Hell Freezes Over was number one and included four new songs. The Eagles’ appearances on MTV, touring at prohibitively expensive prices, or collecting the Rock and Roll Hall of Fame award confirmed what had always been known and said: the Eagles were the most popular band in America.

During the nineties things were good, but in 2001 the problems returned (they were the Eagles, what did you expect?). Precisely with Don Felder, who never quite knew how to fit into the group. Glenn Frey and Don Henley considered that Felder had broken the contract signed by all the members by writing a book where he told the history of the Eagles, and they fired him. Felder immediately denounced them and the storm broke. They were years of legal troubles and accusations, which were closed in 2007 after the two parties (the Eagles and Don Felder) reached an economic agreement that was not made public.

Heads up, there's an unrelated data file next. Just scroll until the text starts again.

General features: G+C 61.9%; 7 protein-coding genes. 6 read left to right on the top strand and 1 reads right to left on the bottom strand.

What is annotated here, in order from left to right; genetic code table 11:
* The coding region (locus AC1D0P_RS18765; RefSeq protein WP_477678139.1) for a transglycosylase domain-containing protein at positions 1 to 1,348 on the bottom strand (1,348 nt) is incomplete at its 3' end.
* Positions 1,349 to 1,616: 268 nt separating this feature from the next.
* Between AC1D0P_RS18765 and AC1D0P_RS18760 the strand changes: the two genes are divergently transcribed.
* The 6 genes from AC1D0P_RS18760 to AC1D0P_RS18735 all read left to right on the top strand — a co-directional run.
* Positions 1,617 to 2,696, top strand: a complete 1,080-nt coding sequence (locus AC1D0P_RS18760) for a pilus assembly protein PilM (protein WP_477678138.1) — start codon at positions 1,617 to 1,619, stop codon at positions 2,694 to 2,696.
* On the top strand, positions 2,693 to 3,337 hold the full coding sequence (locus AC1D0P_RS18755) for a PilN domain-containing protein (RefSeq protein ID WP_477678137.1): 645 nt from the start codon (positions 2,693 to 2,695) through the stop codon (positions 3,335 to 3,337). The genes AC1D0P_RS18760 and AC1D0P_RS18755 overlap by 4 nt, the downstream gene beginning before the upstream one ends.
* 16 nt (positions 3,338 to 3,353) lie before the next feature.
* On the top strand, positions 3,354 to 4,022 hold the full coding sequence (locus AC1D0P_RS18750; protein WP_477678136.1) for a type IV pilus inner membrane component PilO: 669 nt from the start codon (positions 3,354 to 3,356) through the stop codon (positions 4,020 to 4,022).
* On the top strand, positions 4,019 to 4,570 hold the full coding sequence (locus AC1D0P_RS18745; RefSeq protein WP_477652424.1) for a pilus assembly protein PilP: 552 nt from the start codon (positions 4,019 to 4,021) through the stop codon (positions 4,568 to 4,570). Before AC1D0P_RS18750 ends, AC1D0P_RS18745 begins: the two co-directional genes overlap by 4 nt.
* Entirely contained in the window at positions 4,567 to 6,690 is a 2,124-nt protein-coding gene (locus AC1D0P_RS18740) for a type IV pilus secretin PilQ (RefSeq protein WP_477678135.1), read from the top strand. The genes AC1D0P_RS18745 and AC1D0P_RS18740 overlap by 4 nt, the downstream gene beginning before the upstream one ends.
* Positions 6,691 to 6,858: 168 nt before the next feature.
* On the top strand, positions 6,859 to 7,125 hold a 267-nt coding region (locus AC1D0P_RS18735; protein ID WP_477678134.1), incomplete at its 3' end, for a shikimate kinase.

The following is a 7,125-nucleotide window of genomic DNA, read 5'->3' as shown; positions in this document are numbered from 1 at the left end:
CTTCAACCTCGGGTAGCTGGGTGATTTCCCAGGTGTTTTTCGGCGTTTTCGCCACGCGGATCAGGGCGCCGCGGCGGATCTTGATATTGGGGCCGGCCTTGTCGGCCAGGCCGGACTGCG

Without Felder they released a new album, Long Road Out of Eden (2007), with which they released some singles that did not reach very high on the charts and went on another world tour. No doubt they continued to have an audience that filled the stadiums they went to. In 2013 the official documentary telling the authorized history of the band was released, with testimonials from all members and ex-members (also Don Felder and former guitarist Bernie Leadon and bassist Randy Meisner).

And although it seems the Eagles were still in good shape and in the mood to continue getting on stage, tragically in 2016 Glenn Frey passed away suddenly, at the age of 67. The band was orphaned by one of his parents. The last thing that is known is that Don Henley’s intention is to continue, with an updated lineup of the group, taking the Eagles classics around the world. It certainly won’t be the same without Frey, but the spirit of the Eagles won’t go away.

This is the story of one of the most important groups in the history of music, masters of the country rock genre. The Eagles left a deep mark on the society of the seventies, and marked several generations with hymns that are still playing every time someone drives a convertible on the endless American highways.